Maybe it was an exceptionally stressful week at the office; maybe your kids have just announced that they’re moving to Tahiti—and taking your grandkids with them. Or maybe, over the past few years, you’ve been looking at the numbers and wondering if you could feasibly bid farewell to the “daily grind” and start spending more time doing what you want to do, instead of what you have to do.
For whatever the reason, early retirement is an option that may become appealing. But can you afford it, without taking a major hit to your desired lifestyle? If you “walk away from it all” before full retirement age, will you still be able to do the things that are most important to you and fulfill your core responsibilities?
Depending on your circumstances and prior preparations, you may be able to shave a few years off your retirement date, but you shouldn’t schedule your retirement party until you’ve done some careful analysis. Here are some benchmarks to consider if you’re thinking about an early retirement.
- How’s your debt? The number-one constraint most people face, both before and during retirement, is debt. If your mortgage is paid off or nearly so and you don’t have big personal loans or credit card balances soaking up a majority of your monthly cash flow, you’ve taken a big step toward being able to retire early. If the above conditions are not met, then you need to form a plan for knocking out most or all of your debt before you start planning your exit from the workplace.
- The “B” word. Most retirees, including those with adequate savings, will take a reduction in monthly income as compared to their peak earnings during their active careers. Figure out what your monthly income will be in your projected retirement, and try living on that amount for a month or two. If your spending exceeds that budget, you may need to make some changes—either in your available retirement income or your monthly expenditures—in order to retire early.
- What about healthcare? Those who retire at or after age 65 will typically sign up for Medicare, coupled with a cost-effective supplement, to provide for most healthcare costs. But if you plan to retire early, Medicare isn’t an option. Can you get coverage on your spouse’s plan? What is the cost for COBRA from your current employer plan? (It’s probably significantly higher than your current monthly contributions). Is there a healthcare marketplace plan that would fit your post-retirement budget? Make sure you’ve got a good alternative in place to bridge the gap from your retirement until you become Medicare eligible.
- Check the nest egg. Have you been systematic and diligent about putting away money in retirement accounts or taxable investments to provide income for when you stop working? One useful rule of thumb is the “Rule of 25”: you should aim to have 25 times your anticipated annual expenses in savings. So, if your expected retirement lifestyle is going to cost you $75,000 per year, you need about $1.88 million in savings. If you get an average return of 4% on your savings, you can fund your $75,000 lifestyle for as long as you’re likely to live. “But,” you ask, “what about inflation?” Great question. For most persons, the retirement nest egg should include a portion of assets designed to keep pace or run slightly ahead of inflation, over time. This is where a professional, fiduciary financial advisor can be of tremendous assistance in helping you put together a financial strategy that is viable for the long haul.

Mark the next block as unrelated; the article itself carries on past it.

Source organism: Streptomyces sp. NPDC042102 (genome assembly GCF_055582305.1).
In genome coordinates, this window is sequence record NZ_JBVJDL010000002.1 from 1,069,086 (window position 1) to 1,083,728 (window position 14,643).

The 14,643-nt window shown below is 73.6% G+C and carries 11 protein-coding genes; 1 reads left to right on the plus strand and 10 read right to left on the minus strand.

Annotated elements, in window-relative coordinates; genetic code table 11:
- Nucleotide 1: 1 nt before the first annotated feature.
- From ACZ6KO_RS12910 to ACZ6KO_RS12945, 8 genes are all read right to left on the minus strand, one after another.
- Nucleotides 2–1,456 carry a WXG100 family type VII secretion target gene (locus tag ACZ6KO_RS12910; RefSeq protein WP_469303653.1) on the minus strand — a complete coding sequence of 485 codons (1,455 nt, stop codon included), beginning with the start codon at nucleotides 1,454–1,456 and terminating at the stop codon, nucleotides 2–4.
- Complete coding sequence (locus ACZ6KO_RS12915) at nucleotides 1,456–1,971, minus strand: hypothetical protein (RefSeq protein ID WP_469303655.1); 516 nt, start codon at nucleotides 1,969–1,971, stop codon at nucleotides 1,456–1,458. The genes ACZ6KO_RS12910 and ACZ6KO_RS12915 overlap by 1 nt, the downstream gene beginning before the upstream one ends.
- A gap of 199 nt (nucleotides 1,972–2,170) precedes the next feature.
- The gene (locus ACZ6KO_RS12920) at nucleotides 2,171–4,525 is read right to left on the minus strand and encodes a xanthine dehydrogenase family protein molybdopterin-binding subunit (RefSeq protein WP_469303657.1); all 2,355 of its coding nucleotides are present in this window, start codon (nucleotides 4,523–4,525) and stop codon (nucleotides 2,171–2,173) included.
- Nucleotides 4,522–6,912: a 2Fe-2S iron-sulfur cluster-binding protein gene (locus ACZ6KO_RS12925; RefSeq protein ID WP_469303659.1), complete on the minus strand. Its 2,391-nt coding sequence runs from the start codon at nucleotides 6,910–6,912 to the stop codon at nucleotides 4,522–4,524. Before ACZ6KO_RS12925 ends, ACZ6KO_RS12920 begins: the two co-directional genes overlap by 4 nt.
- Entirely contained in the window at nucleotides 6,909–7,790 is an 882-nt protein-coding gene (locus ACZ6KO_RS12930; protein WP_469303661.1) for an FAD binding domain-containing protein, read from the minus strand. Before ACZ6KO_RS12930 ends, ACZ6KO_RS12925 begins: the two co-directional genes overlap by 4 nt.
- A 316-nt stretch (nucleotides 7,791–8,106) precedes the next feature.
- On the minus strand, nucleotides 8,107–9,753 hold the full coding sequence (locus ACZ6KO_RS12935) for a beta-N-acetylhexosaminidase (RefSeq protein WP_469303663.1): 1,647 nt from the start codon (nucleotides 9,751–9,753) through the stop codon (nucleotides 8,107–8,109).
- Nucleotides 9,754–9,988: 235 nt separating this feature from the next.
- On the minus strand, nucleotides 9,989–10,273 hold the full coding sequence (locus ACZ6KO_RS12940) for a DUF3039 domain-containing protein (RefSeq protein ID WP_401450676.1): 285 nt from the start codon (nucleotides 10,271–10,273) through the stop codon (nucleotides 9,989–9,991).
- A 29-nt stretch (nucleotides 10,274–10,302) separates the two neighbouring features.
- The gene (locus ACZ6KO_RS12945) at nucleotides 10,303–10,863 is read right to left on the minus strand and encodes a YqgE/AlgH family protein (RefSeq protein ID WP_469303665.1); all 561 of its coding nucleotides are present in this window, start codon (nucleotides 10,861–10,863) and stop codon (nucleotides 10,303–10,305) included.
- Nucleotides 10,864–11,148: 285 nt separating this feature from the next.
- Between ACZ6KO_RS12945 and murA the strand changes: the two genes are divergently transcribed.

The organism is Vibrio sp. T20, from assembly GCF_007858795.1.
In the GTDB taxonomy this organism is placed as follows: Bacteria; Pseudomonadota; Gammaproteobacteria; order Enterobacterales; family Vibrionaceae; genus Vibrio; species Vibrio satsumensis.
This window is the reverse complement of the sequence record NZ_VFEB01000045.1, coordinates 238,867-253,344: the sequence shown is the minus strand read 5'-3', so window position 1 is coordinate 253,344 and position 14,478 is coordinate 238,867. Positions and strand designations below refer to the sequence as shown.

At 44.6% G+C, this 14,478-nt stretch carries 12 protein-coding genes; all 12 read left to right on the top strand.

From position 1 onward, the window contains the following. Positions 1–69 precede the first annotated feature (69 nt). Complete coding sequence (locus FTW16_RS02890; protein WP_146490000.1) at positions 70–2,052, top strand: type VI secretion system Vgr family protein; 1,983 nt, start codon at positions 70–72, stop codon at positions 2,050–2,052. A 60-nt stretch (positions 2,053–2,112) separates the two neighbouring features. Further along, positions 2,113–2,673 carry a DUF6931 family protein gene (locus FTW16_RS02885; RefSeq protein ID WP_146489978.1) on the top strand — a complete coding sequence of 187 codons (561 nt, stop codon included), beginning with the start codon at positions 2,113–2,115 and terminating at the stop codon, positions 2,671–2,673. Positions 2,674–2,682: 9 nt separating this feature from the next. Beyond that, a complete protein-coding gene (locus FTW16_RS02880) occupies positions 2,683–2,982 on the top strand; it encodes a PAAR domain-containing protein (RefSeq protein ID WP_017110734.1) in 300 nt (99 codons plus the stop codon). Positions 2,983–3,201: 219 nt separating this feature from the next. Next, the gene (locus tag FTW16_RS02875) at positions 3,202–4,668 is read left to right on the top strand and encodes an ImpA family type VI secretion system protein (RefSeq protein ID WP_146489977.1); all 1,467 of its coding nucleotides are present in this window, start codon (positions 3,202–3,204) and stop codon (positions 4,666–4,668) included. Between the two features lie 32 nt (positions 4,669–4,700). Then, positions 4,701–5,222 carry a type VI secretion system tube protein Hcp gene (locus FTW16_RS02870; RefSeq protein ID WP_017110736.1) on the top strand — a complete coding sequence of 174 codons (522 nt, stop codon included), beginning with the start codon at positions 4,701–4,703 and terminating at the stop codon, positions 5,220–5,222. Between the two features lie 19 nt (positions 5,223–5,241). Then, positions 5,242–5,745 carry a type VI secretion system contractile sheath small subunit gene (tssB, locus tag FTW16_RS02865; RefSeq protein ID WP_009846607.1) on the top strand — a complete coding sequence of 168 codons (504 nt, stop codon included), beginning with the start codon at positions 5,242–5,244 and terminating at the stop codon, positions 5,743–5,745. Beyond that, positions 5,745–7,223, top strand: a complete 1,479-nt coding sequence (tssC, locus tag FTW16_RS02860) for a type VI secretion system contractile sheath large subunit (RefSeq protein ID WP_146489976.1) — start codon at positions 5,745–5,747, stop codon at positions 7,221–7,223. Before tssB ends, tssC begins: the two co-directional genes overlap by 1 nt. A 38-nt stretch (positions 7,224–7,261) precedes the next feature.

- Access to funds. If most of your assets earmarked for retirement are illiquid or inaccessible, that could be a problem. For example, if you were counting on the sale of appreciated investment property to fund your retirement, you probably shouldn’t depend on the proceeds to pay for next month’s groceries. Or if the majority of the assets are in retirement accounts or annuities that carry a withdrawal penalty until age 59 ½—and you’re 52—you could be facing unpleasant tax penalties, cash flow problems, or both.
- You can only play so much golf. Finally—but certainly not least important—what do you plan to do with yourself? Make sure that you’re not just “retiring from” but also “retiring to.” For example, don’t allow short-term frustration with your work to persuade you that you need to leave—right now—unless you already have a good idea of what will occupy your days and give them meaning after you leave the office. Too many people only think about the “leaving work” part and forget about the “living life” part. Meaning and purpose are just as important—if not more so—during retirement as they are during your working career. Is there a cause that’s important enough to you that you want to become a regular volunteer? Are you planning to start a side hustle as a consultant? Is there a hobby you’ve been itching to make your full-time obsession? Are you eager to spend more unstructured time with friends and family? Whatever it is, make sure you’ve included it in your plans. Continuing to have goals, dreams, and plans for the future is the best way to enjoy a satisfying and fulfilling retirement.
Aspen Wealth Management, a fiduciary financial advisor, specializes in helping clients plan for successful, meaningful retirements. To learn more, visit our website to read our article, “Do You Really Need Insurance in Retirement? It Depends.”
The opinions voiced in this material are for general information only and are not intended to provide specific advice or recommendations for any individual.
This information has been derived from sources believed to be accurate and is intended merely for educational purposes, not as advice.